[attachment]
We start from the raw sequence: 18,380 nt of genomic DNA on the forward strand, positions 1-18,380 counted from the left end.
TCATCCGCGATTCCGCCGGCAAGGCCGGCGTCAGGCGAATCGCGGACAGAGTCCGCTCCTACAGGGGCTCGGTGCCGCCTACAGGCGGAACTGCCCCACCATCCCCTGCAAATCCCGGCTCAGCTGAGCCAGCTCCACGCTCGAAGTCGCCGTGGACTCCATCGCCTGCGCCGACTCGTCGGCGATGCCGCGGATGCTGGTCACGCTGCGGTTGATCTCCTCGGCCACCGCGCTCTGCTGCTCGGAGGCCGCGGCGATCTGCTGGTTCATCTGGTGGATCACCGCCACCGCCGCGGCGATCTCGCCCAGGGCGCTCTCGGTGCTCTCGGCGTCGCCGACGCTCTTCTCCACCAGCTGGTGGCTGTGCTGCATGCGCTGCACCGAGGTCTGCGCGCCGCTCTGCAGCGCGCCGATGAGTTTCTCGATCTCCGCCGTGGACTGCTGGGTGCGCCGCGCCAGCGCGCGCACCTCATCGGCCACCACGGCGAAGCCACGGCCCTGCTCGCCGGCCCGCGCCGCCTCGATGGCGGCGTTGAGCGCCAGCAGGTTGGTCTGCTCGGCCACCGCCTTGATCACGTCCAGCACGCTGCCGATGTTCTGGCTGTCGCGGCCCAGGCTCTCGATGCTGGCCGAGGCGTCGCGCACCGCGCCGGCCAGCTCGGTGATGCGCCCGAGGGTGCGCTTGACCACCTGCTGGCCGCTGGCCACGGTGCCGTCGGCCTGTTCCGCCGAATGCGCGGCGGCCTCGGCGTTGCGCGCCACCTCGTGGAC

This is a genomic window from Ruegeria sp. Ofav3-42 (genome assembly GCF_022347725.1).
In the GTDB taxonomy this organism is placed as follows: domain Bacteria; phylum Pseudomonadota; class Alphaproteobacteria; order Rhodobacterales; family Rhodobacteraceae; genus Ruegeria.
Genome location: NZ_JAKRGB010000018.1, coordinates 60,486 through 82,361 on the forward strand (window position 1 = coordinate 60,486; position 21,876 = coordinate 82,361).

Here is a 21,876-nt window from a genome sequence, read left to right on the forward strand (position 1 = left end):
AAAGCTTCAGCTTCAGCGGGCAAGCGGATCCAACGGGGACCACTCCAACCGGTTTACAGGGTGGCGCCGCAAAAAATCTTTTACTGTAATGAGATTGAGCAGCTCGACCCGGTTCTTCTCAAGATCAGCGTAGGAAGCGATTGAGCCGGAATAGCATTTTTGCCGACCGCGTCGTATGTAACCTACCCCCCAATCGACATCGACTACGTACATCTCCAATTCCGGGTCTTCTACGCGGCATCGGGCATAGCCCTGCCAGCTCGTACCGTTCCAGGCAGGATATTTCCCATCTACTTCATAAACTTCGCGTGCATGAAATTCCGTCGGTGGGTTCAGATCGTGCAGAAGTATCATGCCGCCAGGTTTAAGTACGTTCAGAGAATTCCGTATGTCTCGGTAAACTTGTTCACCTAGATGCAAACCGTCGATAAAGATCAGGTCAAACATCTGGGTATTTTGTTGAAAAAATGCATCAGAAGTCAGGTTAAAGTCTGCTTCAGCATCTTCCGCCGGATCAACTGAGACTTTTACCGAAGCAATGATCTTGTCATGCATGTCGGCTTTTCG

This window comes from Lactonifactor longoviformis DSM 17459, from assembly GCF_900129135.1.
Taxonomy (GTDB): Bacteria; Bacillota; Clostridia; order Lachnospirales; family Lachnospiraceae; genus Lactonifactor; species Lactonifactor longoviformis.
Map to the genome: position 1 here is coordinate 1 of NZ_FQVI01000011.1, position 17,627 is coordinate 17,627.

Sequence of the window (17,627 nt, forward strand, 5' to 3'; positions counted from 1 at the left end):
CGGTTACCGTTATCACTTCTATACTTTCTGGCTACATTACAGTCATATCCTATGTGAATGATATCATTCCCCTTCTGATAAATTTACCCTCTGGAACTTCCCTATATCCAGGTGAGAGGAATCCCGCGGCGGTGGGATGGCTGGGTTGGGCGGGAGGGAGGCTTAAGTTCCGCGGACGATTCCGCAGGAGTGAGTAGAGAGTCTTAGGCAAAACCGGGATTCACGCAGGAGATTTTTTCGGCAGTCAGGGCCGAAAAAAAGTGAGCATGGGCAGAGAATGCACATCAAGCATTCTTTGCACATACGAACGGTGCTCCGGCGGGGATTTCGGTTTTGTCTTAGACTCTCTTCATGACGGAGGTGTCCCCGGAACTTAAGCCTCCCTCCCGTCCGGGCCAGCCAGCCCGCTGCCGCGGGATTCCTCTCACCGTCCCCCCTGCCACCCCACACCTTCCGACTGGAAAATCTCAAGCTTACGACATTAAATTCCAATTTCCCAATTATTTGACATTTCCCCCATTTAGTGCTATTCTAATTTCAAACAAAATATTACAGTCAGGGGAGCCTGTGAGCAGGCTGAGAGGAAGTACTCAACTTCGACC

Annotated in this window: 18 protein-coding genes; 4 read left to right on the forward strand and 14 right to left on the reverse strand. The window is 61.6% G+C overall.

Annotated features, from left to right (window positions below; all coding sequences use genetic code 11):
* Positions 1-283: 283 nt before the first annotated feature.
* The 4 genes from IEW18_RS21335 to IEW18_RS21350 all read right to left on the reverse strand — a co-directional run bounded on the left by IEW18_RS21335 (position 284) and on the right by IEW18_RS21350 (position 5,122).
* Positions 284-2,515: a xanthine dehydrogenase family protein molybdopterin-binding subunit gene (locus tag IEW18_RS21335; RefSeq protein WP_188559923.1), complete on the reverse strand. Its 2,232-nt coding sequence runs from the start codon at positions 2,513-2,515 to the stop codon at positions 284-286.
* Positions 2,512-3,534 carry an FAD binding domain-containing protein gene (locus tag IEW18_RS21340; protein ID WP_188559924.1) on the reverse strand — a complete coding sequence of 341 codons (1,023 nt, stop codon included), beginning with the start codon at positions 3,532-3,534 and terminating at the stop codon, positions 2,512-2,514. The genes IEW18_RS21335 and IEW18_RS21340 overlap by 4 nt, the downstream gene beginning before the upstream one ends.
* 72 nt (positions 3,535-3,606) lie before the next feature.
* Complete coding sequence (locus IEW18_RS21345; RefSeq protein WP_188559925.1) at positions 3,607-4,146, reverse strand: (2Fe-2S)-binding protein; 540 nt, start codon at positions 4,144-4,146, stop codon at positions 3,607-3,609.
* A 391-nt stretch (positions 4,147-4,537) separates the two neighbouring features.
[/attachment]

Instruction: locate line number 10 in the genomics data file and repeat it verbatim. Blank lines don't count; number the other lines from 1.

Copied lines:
Map to the genome: position 1 here is coordinate 1 of NZ_FQVI01000011.1, position 17,627 is coordinate 17,627.